Prompt, aggressive measures, including temporary closure of pools, must be carried out in cases of suspected fecal contamination of recreational water. People with diarrhea should not use recreational water, and those with cryptosporidiosis should not use recreational waters for 2 weeks after symptoms resolve.
Wearing gloves and handwashing after handling diapers can prevent person-to-person spread in daycare centers and hospitals. Endoscopes and similar instruments should be disinfected between uses. Prompt antiparasitic treatment of infected children decreases oocyst shedding.
Individuals with AIDS or another immunosuppressive condition should avoid swimming in communal pools or recreational water.
In hospitalized patients, contact precautions are strictly recommended in addition to standard precautions for patients who are incontinent or who use diapers.
White AC Jr. Cryptosporidiosis (Cryptosporidium species). Bennett JE, Dolin R, Blaser MK, eds. Principles and Practice of Infectious Diseases. 8th ed. Philadelphia, Pa: Elsevier Churchill Livingstone; 2015. Chapter 284, pages 3173-83.
Checkley W, White AC Jr, Jaganath D, Arrowood MJ, Chalmers RM, Chen XM, et al. A review of the global burden, novel diagnostics, therapeutics, and vaccine targets for cryptosporidium. Lancet Infect Dis. 2015 Jan. 15 (1):85-94. [Medline].
Yoder JS, Beach MJ. Cryptosporidium surveillance and risk factors in the United States. Exp Parasitol. 2010 Jan. 124(1):31-9. [Medline].
Painter JE, Hlavsa MC, Collier SA, Xiao L, Yoder JS, Centers for Disease Control and Prevention. Cryptosporidiosis surveillance -- United States, 2011-2012. MMWR Suppl. 2015 May 1. 64 (3):1-14. [Medline].
Chalmers RM, Smith R, Elwin K, Clifton-Hadley FA, Giles M. Epidemiology of anthroponotic and zoonotic human cryptosporidiosis in England and Wales, 2004-2006. Epidemiol Infect. 2011 May. 139(5):700-12. [Medline].
Scallan E, Hoekstra RM, Angulo FJ, Tauxe RV, Widdowson MA, Roy SL, et al. Foodborne illness acquired in the United States--major pathogens. Emerg Infect Dis. 2011 Jan. 17(1):7-15. [Medline]. [Full Text].
Mac Kenzie WR, Hoxie NJ, Proctor ME, Gradus MS, Blair KA, Peterson DE, et al. A massive outbreak in Milwaukee of cryptosporidium infection transmitted through the public water supply. N Engl J Med. 1994 Jul 21. 331(3):161-7. [Medline].
Chalmers RM. Waterborne outbreaks of cryptosporidiosis. Ann Ist Super Sanita. 2012. 48 (4):429-46. [Medline].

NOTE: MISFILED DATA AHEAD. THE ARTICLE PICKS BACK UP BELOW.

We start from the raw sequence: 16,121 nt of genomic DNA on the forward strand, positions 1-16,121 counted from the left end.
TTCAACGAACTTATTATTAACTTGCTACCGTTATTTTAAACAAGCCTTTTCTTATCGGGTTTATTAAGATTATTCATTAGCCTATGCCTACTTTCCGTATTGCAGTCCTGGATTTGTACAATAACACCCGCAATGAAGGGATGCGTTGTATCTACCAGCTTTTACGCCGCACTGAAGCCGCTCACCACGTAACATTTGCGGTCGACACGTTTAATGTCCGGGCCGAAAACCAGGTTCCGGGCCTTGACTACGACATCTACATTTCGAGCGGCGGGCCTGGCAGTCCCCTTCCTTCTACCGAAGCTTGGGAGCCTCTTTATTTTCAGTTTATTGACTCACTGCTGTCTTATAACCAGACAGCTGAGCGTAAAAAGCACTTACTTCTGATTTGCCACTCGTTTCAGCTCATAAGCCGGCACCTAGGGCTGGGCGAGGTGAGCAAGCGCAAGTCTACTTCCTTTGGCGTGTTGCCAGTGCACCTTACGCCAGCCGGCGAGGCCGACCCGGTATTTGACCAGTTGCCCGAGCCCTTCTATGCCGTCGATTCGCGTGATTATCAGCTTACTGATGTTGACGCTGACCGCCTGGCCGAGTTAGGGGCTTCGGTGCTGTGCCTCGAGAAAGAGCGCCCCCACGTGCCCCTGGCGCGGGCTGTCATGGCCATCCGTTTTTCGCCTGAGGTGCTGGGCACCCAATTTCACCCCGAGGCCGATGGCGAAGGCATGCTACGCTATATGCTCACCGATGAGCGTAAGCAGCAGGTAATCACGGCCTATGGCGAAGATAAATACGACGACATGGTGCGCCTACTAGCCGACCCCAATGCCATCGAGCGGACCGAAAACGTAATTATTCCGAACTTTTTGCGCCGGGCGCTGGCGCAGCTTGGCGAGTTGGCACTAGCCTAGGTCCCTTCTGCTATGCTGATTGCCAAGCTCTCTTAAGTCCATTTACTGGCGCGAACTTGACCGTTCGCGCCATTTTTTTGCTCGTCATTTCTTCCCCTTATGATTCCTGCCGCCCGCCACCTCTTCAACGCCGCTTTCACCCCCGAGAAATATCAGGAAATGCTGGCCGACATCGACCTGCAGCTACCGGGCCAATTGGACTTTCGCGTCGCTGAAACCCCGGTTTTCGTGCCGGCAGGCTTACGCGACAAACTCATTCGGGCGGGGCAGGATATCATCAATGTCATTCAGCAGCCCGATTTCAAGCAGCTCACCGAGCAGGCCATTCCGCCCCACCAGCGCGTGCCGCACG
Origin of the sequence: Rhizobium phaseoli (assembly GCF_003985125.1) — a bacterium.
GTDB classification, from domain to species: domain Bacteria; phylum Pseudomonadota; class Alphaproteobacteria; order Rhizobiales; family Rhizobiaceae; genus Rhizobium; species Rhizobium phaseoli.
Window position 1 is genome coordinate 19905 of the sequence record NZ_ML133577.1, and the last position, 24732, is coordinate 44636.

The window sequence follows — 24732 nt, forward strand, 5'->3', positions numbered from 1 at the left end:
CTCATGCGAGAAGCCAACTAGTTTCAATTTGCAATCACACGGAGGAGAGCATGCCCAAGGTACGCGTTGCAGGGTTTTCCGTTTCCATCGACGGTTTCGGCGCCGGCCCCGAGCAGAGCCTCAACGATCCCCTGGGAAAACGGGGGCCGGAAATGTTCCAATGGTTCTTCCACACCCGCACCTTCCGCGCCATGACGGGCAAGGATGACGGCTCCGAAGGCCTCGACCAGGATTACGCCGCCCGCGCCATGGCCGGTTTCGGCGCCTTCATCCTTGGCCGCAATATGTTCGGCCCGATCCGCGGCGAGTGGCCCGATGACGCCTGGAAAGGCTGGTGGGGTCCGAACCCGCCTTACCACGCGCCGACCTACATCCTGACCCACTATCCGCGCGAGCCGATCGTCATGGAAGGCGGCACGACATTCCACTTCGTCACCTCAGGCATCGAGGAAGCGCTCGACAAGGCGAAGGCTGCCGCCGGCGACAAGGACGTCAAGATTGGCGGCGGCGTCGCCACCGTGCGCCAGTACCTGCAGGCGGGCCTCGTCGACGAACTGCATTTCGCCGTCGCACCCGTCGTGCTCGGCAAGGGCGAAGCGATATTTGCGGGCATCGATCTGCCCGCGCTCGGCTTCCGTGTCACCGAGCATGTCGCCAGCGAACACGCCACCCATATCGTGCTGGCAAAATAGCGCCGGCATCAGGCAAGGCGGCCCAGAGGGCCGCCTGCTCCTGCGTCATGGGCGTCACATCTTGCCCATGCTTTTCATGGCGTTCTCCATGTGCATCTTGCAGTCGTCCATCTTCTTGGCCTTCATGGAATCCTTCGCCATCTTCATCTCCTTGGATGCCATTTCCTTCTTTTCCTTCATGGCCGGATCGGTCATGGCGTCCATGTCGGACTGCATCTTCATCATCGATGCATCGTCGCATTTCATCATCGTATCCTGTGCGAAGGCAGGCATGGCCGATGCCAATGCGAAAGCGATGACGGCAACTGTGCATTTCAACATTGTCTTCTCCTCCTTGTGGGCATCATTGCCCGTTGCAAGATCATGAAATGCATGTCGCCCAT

Semenza JC, Nichols G. Cryptosporidiosis surveillance and water-borne outbreaks in Europe. Euro Surveill. 2007 May 1. 12(5):E13-4. [Medline].
Cooper DL, Verlander NQ, Smith GE, Charlett A, Gerard E, Willocks L, et al. Can syndromic surveillance data detect local outbreaks of communicable disease? A model using a historical cryptosporidiosis outbreak. Epidemiol Infect. 2006 Feb. 134(1):13-20. [Medline]. [Full Text].
Fournet N, Deege MP, Urbanus AT, Nichols G, Rosner BM, Chalmers RM, et al. Simultaneous increase of Cryptosporidium infections in the Netherlands, the United Kingdom and Germany in late summer season, 2012. Euro Surveill. 2013 Jan 10. 18(2):[Medline].
Ajjampur SS, Rajendran P, Ramani S, Banerjee I, Monica B, Sankaran P, et al. Closing the diarrhoea diagnostic gap in Indian children by the application of molecular techniques. J Med Microbiol. 2008 Nov. 57:1364-8. [Medline].
Shirley DA, Moonah SN, Kotloff KL. Burden of disease from cryptosporidiosis. Curr Opin Infect Dis. 2012 Oct. 25(5):555-63. [Medline].
Nair P, Mohamed JA, DuPont HL, Figueroa JF, Carlin LG, Jiang ZD, et al. Epidemiology of cryptosporidiosis in North American travelers to Mexico. Am J Trop Med Hyg. 2008 Aug. 79(2):210-4. [Medline]. [Full Text].
O'connor RM, Shaffie R, Kang G, Ward HD. Cryptosporidiosis in patients with HIV/AIDS. AIDS. 2011 Mar 13. 25(5):549-60. [Medline].
Wang L, Zhang H, Zhao X, Zhang L, Zhang G, Guo M, et al. Zoonotic Cryptosporidium species and Enterocytozoon bieneusi genotypes in HIV-positive patients on antiretroviral therapy. J Clin Microbiol. 2013 Feb. 51(2):557-63. [Medline]. [Full Text].